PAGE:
O dear! I didn't "like" girls in fist grade! I started to "like" them only from puberty. I do not count your experience to be universal - I have good reason not to. The distinction made about "deep seated" might be related to this. 

Puberty can be as late as 14 for guys. So you didn't know you liked girls until then? I think it's not the case for most. I didn't lust after the girl in 1st grade but I liked her. I asked her to be my "girlfriend" and she said yes. This didn't happen with a guy. I didn't ask "Bob" to be my boyfriend. I don't think this was random chance. I think its becuase I like girls. Someone who is a gay male usually knows from a young age they like guys. 

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Jack4
1 hour ago, BarbaraTherese said:

Laughing............seems you really did not like girls in first grade............(first/fist = typo freudian slip?) LOL -  I am only joking Jack.

Typo, LOL 

Quote

 

I would like to know the definition of "deep seated" too (in relation to homosexual tendencies).  How does The Church define "deep seated" i.e. when does a homosexual tendency become deep seated?  

Even if a person is defined as not having deep seated homosexual tendencies, is it still an impediment to Holy Orders?  If a homosexual person can be admitted to Orders and/or Consecrated Life, is there a risk that the tendency could become deep seated (whatever that means) later in life?

 

The document says this in contrast to "deep-seated":

Quote

Different, however, would be the case in which one were dealing with homosexual tendencies that were only the expression of a transitory problem - for example, that of an adolescence not yet superseded. Nevertheless, such tendencies must be clearly overcome at least three years before ordination to the diaconate. 

The Instruction does not go any further than this. Discretion is ultimately called for. 

49 minutes ago, Josh said:

Puberty can be as late as 14 for guys. So you didn't know you liked girls until then?

No one in the whole school (or even in other schools, to the best of my knowledge) liked or proposed to anyone in a romantic way. The way you phrased your question seems strange  - I did not "know" that I (already, albeit unconsciously) liked women; I started to like with a liking with which I have liked before, if you know what I mean. This started around when my puberty did.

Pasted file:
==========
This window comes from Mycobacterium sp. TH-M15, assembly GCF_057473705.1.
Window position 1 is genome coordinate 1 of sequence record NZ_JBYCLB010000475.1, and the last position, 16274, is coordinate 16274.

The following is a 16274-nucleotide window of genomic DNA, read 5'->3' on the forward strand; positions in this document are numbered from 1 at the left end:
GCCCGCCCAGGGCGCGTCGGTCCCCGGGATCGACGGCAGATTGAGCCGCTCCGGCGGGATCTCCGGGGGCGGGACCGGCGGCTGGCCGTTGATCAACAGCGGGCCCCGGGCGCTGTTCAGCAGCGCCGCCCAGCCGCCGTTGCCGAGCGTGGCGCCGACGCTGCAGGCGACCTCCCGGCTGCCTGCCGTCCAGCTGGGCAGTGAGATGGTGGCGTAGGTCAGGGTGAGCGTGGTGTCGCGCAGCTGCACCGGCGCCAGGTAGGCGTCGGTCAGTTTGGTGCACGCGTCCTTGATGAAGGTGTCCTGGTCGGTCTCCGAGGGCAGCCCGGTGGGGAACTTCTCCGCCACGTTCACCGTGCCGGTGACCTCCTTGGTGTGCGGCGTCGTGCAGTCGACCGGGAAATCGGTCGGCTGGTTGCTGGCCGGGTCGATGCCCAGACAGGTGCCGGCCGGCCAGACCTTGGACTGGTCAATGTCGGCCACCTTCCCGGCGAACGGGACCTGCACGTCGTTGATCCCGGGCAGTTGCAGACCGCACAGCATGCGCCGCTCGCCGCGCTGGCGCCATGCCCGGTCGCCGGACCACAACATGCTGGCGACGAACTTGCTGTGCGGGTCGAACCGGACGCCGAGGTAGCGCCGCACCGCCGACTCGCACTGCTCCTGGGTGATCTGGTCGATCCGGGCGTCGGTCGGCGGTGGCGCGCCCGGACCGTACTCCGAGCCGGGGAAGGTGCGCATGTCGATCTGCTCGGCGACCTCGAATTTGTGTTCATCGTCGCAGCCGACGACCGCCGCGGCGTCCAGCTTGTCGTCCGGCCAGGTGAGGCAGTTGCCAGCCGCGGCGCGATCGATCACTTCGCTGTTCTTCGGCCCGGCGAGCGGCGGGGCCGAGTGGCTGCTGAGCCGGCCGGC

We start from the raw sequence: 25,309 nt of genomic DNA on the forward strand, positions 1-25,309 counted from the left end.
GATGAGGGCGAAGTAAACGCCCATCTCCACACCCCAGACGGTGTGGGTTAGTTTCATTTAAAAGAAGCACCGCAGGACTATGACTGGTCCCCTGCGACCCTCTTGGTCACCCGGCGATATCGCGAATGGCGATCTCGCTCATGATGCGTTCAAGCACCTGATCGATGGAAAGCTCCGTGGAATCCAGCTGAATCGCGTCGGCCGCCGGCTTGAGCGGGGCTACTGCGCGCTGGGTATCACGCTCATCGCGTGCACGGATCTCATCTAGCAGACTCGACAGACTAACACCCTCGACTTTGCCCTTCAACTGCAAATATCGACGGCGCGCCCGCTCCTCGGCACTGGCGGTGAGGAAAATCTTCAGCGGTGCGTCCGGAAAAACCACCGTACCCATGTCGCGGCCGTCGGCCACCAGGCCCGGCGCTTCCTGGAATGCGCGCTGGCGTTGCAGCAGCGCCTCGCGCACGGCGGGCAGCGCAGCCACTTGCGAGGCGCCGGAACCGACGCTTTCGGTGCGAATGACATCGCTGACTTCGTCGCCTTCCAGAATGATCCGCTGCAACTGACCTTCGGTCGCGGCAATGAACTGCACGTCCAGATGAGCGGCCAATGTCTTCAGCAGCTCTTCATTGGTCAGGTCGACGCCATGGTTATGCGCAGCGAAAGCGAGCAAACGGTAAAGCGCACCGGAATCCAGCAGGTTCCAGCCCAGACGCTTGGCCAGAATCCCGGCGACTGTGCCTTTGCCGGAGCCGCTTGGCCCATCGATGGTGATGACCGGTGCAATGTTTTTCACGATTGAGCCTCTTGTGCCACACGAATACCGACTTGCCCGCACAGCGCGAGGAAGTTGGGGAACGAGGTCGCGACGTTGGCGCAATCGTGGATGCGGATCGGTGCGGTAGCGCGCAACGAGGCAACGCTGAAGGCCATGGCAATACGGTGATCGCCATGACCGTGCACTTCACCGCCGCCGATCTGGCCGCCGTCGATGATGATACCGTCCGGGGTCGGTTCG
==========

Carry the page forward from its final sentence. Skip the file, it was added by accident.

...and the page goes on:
Quote

I think it's not the case for most. I didn't lust after the girl in 1st grade but I liked her. I asked her to be my "girlfriend" and she said yes. This didn't happen with a guy. I didn't ask "Bob" to be my boyfriend. I don't think this was random chance. I think its becuase I like girls. Someone who is a gay male usually knows from a young age they like guys. 

Cute as your story may be, it was due to imitation of what you saw in entertainment media, not because of sexual orientation. 

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Josh
42 minutes ago, Jack4 said:

 

Cute as your story may be, it was due to imitation of what you saw in entertainment media, not because of sexual orientation. 

My story is not intended to be cute. I liked this girl. I still remember her name. I remember specific details. This was not because of entertainment media. It's becuase I had an inclination to like girls. You saying otherwise is irrelevant. At around 12 or 13 that inclination turned into me wanting to have sex with them or activities that led to that. I stayed a virgin well past that age. Anyhow we will agree to disagree. I knew from a very young age I liked girls. Gay people I've got to know tell me they had the same experience except the inclination was towards the same sex. Just curious do you think homosexuals develope the inclination because of abuse, neglect ect? Do you believe it can be prayed away or removed with treatment ect?

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Jack4

I did not say that your story was intended to be cute, only that I found it cute.

My experiences are very different from yours. I'd wager that no two people in my school (upto 18 years of age) have had sex with each other. 

Sexuality is a very complex topic. I do not know how homosexuals become homosexuals. Nor do I know whether the sexual orientation/inclination can be removed/changed by a particular treatment/method. 

However, since God gives grace to avoid all sin, and hence all temptations can be overcome, all commandments obeyed; I believe - as a Catholic - that it is possible for a homosexual person (or any person for that matter) to live without sin of any kind by cooperating with God's grace, as taught by Pope John Paul.